Bread. 6 December 2008
Within People Like Us (PLU), we had just about sorted out our group position when the reporter from the Business Times called regarding DBS Bank and Focus on the Family (FOTF). Admittedly, we were slower off the starting block than the "young turks" on SiGNeL, PLU's email list, who had been seething for two weeks.
They were furious when the saw the Christmas credit card promotion of DBS: "For every set of *limited edition bears* redeemed, DBS will contribute a sum towards *Focus on the Family*, a charity dedicated to helping children and families thrive" – words taken from the bank's website, mid-November 2008.
Signeller Chan opined that it was "not acceptable for [DBS] to be making money from gay community, non Christian, and give that money to fundamentalist Christians whose aim is anti gay..."
He accused the bank of being "a supporter and participant of cultural genocide."
Playwright Ovidia Yu was among the first to make her feelings known to the bank. She called and spoke to an officer, who told her that "as long as you spend above the promotion amount the donation (to Focus On Family) will be automatic." This hardly pleased her, so she told him that as she objected to the values promoted by Focus on the Family, she would not be using their card and would be looking around for another bank.
Taking the cue from this, Ng Yi-Sheng set up a Facebook group calling for a boycott. It grew rapidly to over a thousand members.
Dominic Chua too wrote to the bank, on 24 November:
The Facebook group had a suggested letter format which would point out that FOTF has used its "counsellors" to spread misleading information in secondary schools, using a brochure called "Straight Talk" that spreads lies and negative stereotypes about gay and lesbian people and their "lifestyle"; it is aligned with Choices, a group that attempts "reparative therapy" of homosexuals despite the fact that the American Psychological Association sees homosexuality as a normal condition, and attempts at deprogramming of gay people as damaging to mental health. FOTF's founder, James Dobson, has been accused by scientists of manipulating data to create statistics to back up his anti-gay prejudice.
Their feelings were hardly assuaged when the first replies from DBS came through. The first version, as received by Dominic Chua on 25 November, was boilerplate:
Then Signeller Loupgarou shared the reply that he got, complete with a grammatical mistake ("appreciates"). Others too received the same reply with the same mistake, so we know it originated from DBS.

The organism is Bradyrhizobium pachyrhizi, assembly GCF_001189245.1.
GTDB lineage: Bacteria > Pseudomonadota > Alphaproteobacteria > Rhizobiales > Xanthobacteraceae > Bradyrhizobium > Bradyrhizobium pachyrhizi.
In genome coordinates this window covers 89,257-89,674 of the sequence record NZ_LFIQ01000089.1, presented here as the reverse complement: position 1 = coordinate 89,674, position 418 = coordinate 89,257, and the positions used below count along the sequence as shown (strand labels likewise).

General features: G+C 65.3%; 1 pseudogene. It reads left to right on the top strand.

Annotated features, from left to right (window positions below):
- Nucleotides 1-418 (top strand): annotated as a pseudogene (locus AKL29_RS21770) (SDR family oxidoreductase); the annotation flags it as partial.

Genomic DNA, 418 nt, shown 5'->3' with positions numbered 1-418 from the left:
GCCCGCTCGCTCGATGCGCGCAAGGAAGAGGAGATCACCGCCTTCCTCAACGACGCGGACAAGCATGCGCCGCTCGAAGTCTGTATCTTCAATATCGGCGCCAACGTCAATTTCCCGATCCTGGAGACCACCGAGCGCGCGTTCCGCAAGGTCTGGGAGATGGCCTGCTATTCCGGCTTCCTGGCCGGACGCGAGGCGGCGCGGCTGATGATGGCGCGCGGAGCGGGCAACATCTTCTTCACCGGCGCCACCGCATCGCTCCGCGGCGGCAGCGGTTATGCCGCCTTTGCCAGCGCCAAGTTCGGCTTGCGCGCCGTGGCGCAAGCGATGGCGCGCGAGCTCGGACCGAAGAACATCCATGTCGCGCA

Seeing the denial ("Focus on the Family...is a non religious and non political organisation"), Loupgarou exploded. "Does anyone have a fact sheet I can throw at them on FOTF sins?"
Signeller Desmond wrote on Signel: "I immediately wrote back telling them that they really are blind or stupid, even a 6 year old kid can google FOTF and find out that it is a fundamentalist Christian group. I also said that if a DBS cannot even do a simple task like google to find out things before sprouting nonsense, then what more with entrusting millions with them."
Dominic Chua too received a similar reply. His response was firm but measured:
That was the nub of the matter. Ultimately it would be up to the directors and shareholders, and we might never know.
What do we want to achieve? What, in addition to the boycott calls, is needed? Even if we sent out a press release, how do we ensure the media would carry the story? Those were the questions that we in PLU debated. We took a while over them -– all of us seem to be so busy with other projects and campaigns.
Finally we settled on this: Our aim would be wider than just DBS Bank. We would want to impact norms of corporate social responsibility more generally. Through this example, we would try to convey the point to all corporate communications managers that LGBT customers and their concerns should not be trifled with. To do this, we'd need mainstream publicity. As for how to get the media's attention....
Business Times was the perfect vehicle for this message, but before we approached them, they approached us. However, as the old saying goes, luck is to be ready when opportunity strikes.
In keeping with PLU's agreed position, I sounded relatively conciliatory. I told the reporter that in my view, most likely the bank made a mistake through carelessness, ignorance and a degree of negligence in not conducting due diligence before tying up with FOTF. Bank executives might also not have been sensitised through their work experience and corporate policies to the gay issue, which is not surprising when in Singapore there is so much censorship and an official habit of dismissing gay concerns.
What I wasn't so happy about was -– as conveyed to me by the reporter -– the bank's new position, trying to make a distinction between the cause (supporting a family and children centre) and the organisation.
On that I was more forthright. This distinction is artificial, especially when money is involved. I said to the reporter: Look, money is a fungible thing. You put money into one side of the organisation, you are indirectly helping its other sides, either through the possibility of money saved here being diverted there, or through a raised public profile.
I'm glad the Business Times story carried my comments. You can see the full text here. It was on page 2 of the edition of 5 December 2008.
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It is also an example of how difficult it is to measure success. We still don't know what Karen Ngui, speaking for DBS, meant when she told the Business Times that they "still support the cause.... and thus will be contributing a small amount to the New Learning Centre for children with learning disabilities."
But we're confident that bit by bit, we are nudging corporate social responsibility in the right direction.
© Yawning Bread